41. 41. being unintentionally shot from the barrel. • Screens must be set up to protect nearby workers from being struck by flying fragments around chippers, riveting guns, staplers, or air drills. • Compressed air guns should never be pointed toward anyone. Users should never “dead-end” it against them- selves or anyone else. POWDER-ACTUATED TOOLS • Powder-actuated tools operate like a loaded gun and should be treated with the same respect and precautions. In fact, they are so dangerous that only specially trained employees must operate them. • Use of the powder actuated tool must be controlled and a procedure must be in place • Safety precautions to remember include the following: – These tools should not be used in an explosive or flammable atmosphere. – Before using the tool, the worker should inspect it to determine that it is clean, that all moving parts oper- ate freely, and that the barrel is free from obstructions. – The tool should never be pointed at anybody. – The tool should not be loaded unless it is to be used immediately. A loaded tool should not be left unat- tended, especially where it would be available to unauthorized persons. • Hands should be kept clear of the barrel end. • To prevent the tool from firing accidentally, two separate motions are required for firing: – One to bring the tool into position, and – Another to pull the trigger. • The tools must not be able to operate until they are pressed against the work surface with a force of at least 5 pounds greater than the total weight of the tool. • If a powder-actuated tool misfires, – The employee should wait at least 30 seconds, then try firing it again. – If it still will not fire, the user should wait another 30 seconds so that the faulty cartridge is less likely to explode, than carefully remove the load. – The bad cartridge should be put in water. • Suitable eye and face protection are essential when using a powder-actuated tool. • The muzzle end of the tool must have a protective shield or guard centered perpendicularly on the barrel to confine any flying fragments or particles that might otherwise create a hazard when the tool is fired. – The tool must be designed so that it will not fire unless it has this kind of safety device. • All powder-actuated tools must be designed for varying powder charges so that the user can select a powder level necessary to do the work without excessive force. • If the tool develops a defect during use it should be tagged and taken out of service immediately until it is properly repaired. CARTRIDGE POWER TOOLS • Cartridge operated tools have a great advantage since it can be used in almost any situation without inconve- nience. However, its use shall conform to ANSI A10.3-1985 and the manufacturer’s specs. 1. STORAGE Safe and secured storage for cartridges and tools must be provided on the job site. Warning signs where cartridges are stored: DANGER – NO SMOKING” shall be posted. Only authorized personnel are allowed in the store. 41Safety Engineering in the Field of Civil Engineering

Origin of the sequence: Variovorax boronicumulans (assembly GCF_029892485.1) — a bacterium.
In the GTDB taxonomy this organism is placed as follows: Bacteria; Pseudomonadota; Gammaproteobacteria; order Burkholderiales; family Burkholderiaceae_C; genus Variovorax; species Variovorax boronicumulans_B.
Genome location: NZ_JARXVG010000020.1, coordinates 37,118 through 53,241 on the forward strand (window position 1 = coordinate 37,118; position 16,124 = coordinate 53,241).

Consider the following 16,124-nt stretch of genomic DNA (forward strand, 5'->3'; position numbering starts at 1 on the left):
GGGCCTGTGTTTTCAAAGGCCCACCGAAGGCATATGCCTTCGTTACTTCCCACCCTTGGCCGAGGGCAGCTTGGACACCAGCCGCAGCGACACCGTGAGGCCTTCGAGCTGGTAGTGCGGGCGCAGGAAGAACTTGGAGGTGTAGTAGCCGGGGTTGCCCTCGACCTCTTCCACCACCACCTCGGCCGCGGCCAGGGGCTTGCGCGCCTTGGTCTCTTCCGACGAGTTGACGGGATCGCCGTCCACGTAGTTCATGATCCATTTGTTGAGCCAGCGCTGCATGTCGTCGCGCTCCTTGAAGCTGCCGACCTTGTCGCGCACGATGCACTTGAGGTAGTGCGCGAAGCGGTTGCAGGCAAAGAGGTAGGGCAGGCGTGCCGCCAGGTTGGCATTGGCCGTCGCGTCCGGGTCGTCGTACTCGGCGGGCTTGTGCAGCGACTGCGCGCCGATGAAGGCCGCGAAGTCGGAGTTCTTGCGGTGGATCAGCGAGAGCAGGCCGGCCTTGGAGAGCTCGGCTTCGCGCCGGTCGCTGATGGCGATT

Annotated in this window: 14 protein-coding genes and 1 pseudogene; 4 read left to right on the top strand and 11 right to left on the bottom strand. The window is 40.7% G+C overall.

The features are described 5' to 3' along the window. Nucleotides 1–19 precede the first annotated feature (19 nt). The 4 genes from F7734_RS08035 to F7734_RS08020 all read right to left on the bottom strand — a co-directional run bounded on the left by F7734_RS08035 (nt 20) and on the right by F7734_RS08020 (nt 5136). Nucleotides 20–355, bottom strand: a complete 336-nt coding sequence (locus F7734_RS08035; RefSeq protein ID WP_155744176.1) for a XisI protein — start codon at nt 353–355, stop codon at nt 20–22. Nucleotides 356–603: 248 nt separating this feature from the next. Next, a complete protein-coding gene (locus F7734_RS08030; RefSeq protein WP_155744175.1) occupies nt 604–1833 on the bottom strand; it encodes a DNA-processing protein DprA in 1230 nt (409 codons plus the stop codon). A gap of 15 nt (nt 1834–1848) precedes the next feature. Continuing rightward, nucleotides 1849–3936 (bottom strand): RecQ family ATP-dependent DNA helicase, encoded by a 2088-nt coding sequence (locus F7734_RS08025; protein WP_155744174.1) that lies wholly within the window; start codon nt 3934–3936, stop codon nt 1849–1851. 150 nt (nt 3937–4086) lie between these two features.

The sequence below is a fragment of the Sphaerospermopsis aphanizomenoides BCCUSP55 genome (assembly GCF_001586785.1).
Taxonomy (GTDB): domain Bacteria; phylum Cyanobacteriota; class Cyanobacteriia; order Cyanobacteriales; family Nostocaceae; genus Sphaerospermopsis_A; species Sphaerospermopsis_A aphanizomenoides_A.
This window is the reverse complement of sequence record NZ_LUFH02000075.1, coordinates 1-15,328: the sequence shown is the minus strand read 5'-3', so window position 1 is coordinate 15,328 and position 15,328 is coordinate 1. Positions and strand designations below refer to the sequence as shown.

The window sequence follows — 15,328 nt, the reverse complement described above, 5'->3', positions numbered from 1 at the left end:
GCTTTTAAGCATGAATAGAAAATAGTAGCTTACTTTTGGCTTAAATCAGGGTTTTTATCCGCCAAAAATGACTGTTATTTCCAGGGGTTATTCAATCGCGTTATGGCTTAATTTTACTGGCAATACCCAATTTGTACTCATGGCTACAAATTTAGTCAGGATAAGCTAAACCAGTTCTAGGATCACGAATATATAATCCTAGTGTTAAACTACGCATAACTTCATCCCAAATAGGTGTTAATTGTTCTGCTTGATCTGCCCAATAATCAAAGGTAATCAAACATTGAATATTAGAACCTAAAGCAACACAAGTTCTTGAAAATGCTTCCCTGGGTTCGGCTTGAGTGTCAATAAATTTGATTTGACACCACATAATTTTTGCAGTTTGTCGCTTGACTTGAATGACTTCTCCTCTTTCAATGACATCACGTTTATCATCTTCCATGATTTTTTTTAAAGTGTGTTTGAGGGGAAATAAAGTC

42. 42. 2. SELECTION AND TRAINING OF PERSONNEL No person may operate, clean, maintain or repair any cartridge tool without possessing a Certificate of Competency issued by an accredited tool vendor that identifies the particular model he is qualified to handle. Personnel for training should be: a. Over 18 years of age b. Physically fit and have full use of both hands and both eyes c. Ideally be a plumber, mason, electrician, etc. d. Store men if they are required to clean and maintain the tools 3. ISSUES AND RETURNS a) Contractors shall ensure that register of the serial number of each tool is kept up-to-date. b) A log inventory system of issuing and returning cartridges and tools against signatures must be initiated and maintained. c) Only personnel in possession of a user Certificate will be allowed to withdraw tools and cartridges from the store. d) Only a minimum number of cartridges required for a shift’s operation should be issued at any one time. e) Cartridges must not be left on site at lunch break or at end of shift. It must be returned to the store for safekeeping. f) Any loss of tools or cartridges must be reported at once. FASTENERS • When using powder-actuated tools to apply fasteners, there are some precautions to consider. – Fasteners must not be fired into material that would let them pass through to the other side. – The fastener must not be driven into materials like brick or concrete any closer than 3 inches to an edge or corner. – In steel, the fastener must not come any closer than one-half inch from a corner or edge. – Fasteners must not be driven into very hard or brittle materials which might chip or splatter, or make the fastener ricochet. – An alignment guide must be used when shooting a fastener into an existing hole. – A fastener must not be driven into a spoiled area caused by an unsatisfactory fastening. HYDRAULIC POWER TOOLS • The fluid used in hydraulic power tools must be an approved fire-resistant fluid and must retain its operating char- acteristics at the most extreme temperatures to which it will be exposed. • The manufacturer’s recommended safe operating pressure for hoses, valves, pipes, filters, and other fittings must not be exceeded. JACKS • All jacks - lever and ratchet jacks, screw jacks, and hydraulic jacks - must have a device that stops them from jacking up too high. • Also, the manufacturer’s load limit must be permanently marked in a prominent place on the jack and should not be exceeded. • A jack should never be used to support a lifted load. Once the load has been lifted, it must immediately be blocked up. – Use wooden blocking under the base if necessary to make the jack level and secure. – If the lift surface is metal, place a 1-inch-thick hardwood block or equivalent between it and the metal jack head to reduce the danger of slippage. • To set up a jack, make certain of the following: – the base rests on a firm level surface, – the jack is correctly centered, – the jack head bears against a level surface, and – the lift force is applied evenly. • Proper Maintenance of jacks is essential for safety. • All jacks must be inspected before each use and lubricated regularly. • If a jack is subjected to an abnormal load or shock, it should be thoroughly examined to make sure it has not been damaged.